|Business has picked up at Suga’s Diner in Stanton, Tenn. |
(Photo by Andrea Morales, The Wall Street Journal)
“Once fully operational, Ford’s 3,600-acre site is expected to employ about 6,000 workers, about 15 times Stanton’s current population,” Eckert writes. “Allan Sterbinsky, the mayor of Stanton, spends his days planning how the town—home to a barbecue restaurant, a Dollar General and a couple of cemeteries—will build thousands of new homes, expand the local school system and potentially establish a police force.” Sterbinsky told Eckert, “It’s tremendously overwhelming, just everything that has to be done.”
As America's shift to EVs gained momentum, the auto industry’s move South increased speed. “Auto companies have announced more than $110 billion in EV-related investments in the U.S. since 2018, with about half that sum destined for Southern states, according to the Center for Automotive Research, a nonprofit based in Ann Arbor, Michigan," Eckert adds. "Automakers are now rushing to construct assembly plants and battery-making facilities—some sitting on sites the size of 60 football fields.”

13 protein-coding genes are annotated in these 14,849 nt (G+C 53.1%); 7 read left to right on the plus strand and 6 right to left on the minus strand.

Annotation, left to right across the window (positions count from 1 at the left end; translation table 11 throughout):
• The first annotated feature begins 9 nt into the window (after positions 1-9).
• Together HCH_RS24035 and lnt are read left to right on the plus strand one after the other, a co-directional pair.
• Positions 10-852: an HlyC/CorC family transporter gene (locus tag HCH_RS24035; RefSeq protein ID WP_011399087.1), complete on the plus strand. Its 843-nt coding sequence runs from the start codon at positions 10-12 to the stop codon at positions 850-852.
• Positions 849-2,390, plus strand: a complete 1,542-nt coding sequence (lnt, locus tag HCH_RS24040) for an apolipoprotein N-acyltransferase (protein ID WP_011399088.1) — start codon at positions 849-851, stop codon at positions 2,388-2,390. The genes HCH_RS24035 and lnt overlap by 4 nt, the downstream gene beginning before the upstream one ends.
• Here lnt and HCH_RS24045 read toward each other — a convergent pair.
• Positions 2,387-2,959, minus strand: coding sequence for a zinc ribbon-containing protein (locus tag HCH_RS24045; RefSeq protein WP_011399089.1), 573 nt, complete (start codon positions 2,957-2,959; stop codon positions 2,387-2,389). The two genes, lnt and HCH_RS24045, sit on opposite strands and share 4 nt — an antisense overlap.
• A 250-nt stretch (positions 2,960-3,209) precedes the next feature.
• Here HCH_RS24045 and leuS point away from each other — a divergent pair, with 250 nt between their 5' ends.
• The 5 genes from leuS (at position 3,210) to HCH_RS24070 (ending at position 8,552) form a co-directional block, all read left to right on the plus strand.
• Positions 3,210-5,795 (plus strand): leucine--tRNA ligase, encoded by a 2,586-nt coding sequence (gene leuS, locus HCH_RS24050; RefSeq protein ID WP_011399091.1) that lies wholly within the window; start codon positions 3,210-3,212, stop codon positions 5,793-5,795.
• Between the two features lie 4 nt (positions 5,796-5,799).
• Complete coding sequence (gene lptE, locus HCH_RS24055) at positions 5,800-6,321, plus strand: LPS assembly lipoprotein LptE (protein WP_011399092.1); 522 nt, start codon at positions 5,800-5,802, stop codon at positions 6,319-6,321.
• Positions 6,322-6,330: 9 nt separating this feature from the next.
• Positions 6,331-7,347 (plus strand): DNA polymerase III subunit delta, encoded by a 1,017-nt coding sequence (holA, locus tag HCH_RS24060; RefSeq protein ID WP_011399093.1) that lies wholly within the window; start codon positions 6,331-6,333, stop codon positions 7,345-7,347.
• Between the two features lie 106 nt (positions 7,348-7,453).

|Location of Stanton in Haywood County, |
Tennessee. (Wikipedia map)
Meanwhile, folks in Stanton and surrounding towns of Haywood County, pop. 17,900, have their hands full. "The median household income in Haywood County, where the Ford complex is located, is about $40,000. One in five residents live in poverty," Eckert reports. Already some local restaurants and services are enjoying growth, but for some, Ford's presence has hurt their business. "Teknor Apex, a chemical producer and major employer in the county, was already struggling to find workers. . . . Many young people in the area end up leaving for better pay and a greater variety of opportunities elsewhere, draining the local talent pool."